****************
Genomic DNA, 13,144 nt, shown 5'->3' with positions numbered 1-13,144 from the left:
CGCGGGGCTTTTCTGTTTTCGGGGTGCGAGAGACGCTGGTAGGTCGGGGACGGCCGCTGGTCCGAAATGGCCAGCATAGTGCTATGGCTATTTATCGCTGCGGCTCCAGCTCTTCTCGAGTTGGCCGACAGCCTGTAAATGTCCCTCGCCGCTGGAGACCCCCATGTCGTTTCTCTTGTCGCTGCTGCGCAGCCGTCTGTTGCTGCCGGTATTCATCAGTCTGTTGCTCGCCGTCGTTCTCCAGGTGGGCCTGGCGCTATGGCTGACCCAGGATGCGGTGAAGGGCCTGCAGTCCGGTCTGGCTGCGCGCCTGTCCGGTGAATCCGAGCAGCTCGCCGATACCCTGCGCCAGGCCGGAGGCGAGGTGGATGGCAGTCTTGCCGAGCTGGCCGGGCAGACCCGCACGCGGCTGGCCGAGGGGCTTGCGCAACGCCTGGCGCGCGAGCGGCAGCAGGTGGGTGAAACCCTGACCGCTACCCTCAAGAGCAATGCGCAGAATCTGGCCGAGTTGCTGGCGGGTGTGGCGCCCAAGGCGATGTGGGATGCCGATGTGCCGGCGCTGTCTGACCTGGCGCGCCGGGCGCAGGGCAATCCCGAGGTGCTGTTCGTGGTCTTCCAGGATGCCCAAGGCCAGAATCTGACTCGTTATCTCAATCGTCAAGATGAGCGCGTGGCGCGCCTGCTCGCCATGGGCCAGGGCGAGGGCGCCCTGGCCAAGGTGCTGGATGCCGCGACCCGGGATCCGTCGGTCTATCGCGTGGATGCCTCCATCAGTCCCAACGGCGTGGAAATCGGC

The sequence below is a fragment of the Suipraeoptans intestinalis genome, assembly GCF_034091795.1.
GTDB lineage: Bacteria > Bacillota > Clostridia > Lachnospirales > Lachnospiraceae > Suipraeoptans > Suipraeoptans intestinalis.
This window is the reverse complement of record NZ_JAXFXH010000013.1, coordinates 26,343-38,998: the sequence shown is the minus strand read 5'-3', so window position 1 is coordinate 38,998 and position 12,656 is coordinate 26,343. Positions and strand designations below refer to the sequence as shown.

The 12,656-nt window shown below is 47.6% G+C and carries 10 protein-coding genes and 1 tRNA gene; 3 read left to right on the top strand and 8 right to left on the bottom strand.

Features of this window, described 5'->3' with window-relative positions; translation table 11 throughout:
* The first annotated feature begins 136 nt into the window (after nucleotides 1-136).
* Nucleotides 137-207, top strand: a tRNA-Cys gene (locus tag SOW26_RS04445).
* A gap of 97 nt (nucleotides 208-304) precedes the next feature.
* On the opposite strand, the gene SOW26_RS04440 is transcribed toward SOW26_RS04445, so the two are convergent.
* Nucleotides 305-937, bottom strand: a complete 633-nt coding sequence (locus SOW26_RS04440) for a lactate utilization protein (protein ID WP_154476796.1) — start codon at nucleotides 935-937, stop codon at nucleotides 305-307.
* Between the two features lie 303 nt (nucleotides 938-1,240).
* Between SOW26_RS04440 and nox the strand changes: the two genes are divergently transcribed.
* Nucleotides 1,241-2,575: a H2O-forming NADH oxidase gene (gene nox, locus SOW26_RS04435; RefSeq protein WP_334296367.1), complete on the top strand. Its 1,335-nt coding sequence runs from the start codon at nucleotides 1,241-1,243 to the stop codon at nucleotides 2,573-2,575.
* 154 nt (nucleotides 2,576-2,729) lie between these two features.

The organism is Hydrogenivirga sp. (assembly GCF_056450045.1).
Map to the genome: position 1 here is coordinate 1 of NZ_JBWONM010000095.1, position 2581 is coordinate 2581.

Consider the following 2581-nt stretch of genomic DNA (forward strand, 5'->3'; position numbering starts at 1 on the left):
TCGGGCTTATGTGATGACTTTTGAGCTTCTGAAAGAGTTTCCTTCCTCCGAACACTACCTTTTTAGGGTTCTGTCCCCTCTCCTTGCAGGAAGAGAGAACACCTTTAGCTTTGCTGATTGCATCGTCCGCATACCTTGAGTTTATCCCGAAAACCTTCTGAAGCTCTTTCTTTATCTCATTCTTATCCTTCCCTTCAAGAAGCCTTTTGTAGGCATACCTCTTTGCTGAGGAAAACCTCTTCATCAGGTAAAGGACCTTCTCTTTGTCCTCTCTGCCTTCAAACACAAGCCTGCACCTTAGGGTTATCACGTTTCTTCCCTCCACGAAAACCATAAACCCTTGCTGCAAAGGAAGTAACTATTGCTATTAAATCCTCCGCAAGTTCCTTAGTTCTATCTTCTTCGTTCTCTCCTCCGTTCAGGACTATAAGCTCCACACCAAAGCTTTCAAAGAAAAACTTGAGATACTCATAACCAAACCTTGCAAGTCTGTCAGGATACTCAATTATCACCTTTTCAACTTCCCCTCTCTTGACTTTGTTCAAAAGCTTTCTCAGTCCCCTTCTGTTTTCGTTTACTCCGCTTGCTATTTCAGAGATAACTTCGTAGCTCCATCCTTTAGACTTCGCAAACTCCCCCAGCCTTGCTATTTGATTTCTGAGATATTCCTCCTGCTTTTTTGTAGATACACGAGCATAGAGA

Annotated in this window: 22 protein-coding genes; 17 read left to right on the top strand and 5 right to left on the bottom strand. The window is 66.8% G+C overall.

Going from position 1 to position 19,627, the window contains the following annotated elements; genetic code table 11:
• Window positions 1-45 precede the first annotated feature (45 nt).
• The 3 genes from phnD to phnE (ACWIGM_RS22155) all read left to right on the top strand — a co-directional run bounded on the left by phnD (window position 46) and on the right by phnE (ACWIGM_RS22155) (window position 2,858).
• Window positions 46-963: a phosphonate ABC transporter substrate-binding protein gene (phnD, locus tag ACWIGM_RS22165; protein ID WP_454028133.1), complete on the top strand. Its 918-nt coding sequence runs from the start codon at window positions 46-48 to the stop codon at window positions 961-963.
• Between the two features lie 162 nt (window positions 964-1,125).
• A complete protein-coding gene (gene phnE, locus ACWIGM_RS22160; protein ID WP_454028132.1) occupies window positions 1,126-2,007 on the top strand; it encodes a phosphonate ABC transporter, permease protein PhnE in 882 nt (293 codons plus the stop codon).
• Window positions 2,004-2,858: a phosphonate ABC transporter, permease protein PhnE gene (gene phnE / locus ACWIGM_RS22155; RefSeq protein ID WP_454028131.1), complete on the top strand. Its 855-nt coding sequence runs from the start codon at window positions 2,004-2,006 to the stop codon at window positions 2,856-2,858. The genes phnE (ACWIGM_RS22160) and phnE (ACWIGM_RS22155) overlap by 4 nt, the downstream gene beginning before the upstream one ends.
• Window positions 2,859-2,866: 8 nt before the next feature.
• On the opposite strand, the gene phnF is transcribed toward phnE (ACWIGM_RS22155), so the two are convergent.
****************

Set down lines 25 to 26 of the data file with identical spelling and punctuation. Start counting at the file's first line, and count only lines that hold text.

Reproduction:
• Window positions 46-963: a phosphonate ABC transporter substrate-binding protein gene (phnD, locus tag ACWIGM_RS22165; protein ID WP_454028133.1), complete on the top strand. Its 918-nt coding sequence runs from the start codon at window positions 46-48 to the stop codon at window positions 961-963.
• Between the two features lie 162 nt (window positions 964-1,125).